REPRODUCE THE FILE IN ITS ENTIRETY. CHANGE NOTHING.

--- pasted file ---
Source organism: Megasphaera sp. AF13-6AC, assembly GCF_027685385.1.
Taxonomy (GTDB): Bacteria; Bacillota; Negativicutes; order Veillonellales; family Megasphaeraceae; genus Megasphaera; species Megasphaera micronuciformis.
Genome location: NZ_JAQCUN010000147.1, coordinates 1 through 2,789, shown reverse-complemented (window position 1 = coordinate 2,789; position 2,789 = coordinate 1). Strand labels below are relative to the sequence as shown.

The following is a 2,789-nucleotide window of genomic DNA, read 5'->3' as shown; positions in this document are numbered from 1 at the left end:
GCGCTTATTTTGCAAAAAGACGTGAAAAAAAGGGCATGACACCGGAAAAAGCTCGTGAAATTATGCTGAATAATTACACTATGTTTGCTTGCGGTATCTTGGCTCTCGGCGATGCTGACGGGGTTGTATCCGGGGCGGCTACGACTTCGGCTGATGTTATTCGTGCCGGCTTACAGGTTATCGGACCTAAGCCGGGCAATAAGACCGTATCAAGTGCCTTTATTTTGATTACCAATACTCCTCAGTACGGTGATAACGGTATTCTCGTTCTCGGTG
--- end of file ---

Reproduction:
Source organism: Megasphaera sp. AF13-6AC, assembly GCF_027685385.1.
Taxonomy (GTDB): Bacteria; Bacillota; Negativicutes; order Veillonellales; family Megasphaeraceae; genus Megasphaera; species Megasphaera micronuciformis.
Genome location: NZ_JAQCUN010000147.1, coordinates 1 through 2,789, shown reverse-complemented (window position 1 = coordinate 2,789; position 2,789 = coordinate 1). Strand labels below are relative to the sequence as shown.

The following is a 2,789-nucleotide window of genomic DNA, read 5'->3' as shown; positions in this document are numbered from 1 at the left end:
GCGCTTATTTTGCAAAAAGACGTGAAAAAAAGGGCATGACACCGGAAAAAGCTCGTGAAATTATGCTGAATAATTACACTATGTTTGCTTGCGGTATCTTGGCTCTCGGCGATGCTGACGGGGTTGTATCCGGGGCGGCTACGACTTCGGCTGATGTTATTCGTGCCGGCTTACAGGTTATCGGACCTAAGCCGGGCAATAAGACCGTATCAAGTGCCTTTATTTTGATTACCAATACTCCTCAGTACGGTGATAACGGTATTCTCGTTCTCGGTG